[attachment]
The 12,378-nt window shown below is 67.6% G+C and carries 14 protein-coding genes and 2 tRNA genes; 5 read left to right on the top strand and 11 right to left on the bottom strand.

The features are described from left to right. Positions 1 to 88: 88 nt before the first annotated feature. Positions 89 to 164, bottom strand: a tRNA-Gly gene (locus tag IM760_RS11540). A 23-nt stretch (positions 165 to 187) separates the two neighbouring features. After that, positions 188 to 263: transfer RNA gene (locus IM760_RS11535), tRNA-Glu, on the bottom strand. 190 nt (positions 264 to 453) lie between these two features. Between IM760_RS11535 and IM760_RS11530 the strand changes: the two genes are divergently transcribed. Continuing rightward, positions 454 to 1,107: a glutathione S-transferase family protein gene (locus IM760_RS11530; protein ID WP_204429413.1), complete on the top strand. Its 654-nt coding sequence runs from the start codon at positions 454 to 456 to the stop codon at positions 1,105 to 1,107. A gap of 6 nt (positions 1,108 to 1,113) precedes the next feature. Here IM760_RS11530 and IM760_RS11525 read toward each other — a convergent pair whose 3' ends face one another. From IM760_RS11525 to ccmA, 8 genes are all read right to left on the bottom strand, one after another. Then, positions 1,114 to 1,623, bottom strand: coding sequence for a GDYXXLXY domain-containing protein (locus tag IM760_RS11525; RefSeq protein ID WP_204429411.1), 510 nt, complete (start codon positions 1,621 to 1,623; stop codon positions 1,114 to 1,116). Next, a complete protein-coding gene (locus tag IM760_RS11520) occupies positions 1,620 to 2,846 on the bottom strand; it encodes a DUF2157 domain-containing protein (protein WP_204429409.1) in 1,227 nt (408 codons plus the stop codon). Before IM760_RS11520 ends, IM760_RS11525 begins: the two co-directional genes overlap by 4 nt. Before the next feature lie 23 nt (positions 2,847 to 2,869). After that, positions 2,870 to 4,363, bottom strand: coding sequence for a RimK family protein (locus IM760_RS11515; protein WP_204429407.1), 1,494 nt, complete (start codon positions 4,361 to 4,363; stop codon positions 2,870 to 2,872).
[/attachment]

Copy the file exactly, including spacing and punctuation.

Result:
The 12,378-nt window shown below is 67.6% G+C and carries 14 protein-coding genes and 2 tRNA genes; 5 read left to right on the top strand and 11 right to left on the bottom strand.

The features are described from left to right. Positions 1 to 88: 88 nt before the first annotated feature. Positions 89 to 164, bottom strand: a tRNA-Gly gene (locus tag IM760_RS11540). A 23-nt stretch (positions 165 to 187) separates the two neighbouring features. After that, positions 188 to 263: transfer RNA gene (locus IM760_RS11535), tRNA-Glu, on the bottom strand. 190 nt (positions 264 to 453) lie between these two features. Between IM760_RS11535 and IM760_RS11530 the strand changes: the two genes are divergently transcribed. Continuing rightward, positions 454 to 1,107: a glutathione S-transferase family protein gene (locus IM760_RS11530; protein ID WP_204429413.1), complete on the top strand. Its 654-nt coding sequence runs from the start codon at positions 454 to 456 to the stop codon at positions 1,105 to 1,107. A gap of 6 nt (positions 1,108 to 1,113) precedes the next feature. Here IM760_RS11530 and IM760_RS11525 read toward each other — a convergent pair whose 3' ends face one another. From IM760_RS11525 to ccmA, 8 genes are all read right to left on the bottom strand, one after another. Then, positions 1,114 to 1,623, bottom strand: coding sequence for a GDYXXLXY domain-containing protein (locus tag IM760_RS11525; RefSeq protein ID WP_204429411.1), 510 nt, complete (start codon positions 1,621 to 1,623; stop codon positions 1,114 to 1,116). Next, a complete protein-coding gene (locus tag IM760_RS11520) occupies positions 1,620 to 2,846 on the bottom strand; it encodes a DUF2157 domain-containing protein (protein WP_204429409.1) in 1,227 nt (408 codons plus the stop codon). Before IM760_RS11520 ends, IM760_RS11525 begins: the two co-directional genes overlap by 4 nt. Before the next feature lie 23 nt (positions 2,847 to 2,869). After that, positions 2,870 to 4,363, bottom strand: coding sequence for a RimK family protein (locus IM760_RS11515; protein WP_204429407.1), 1,494 nt, complete (start codon positions 4,361 to 4,363; stop codon positions 2,870 to 2,872).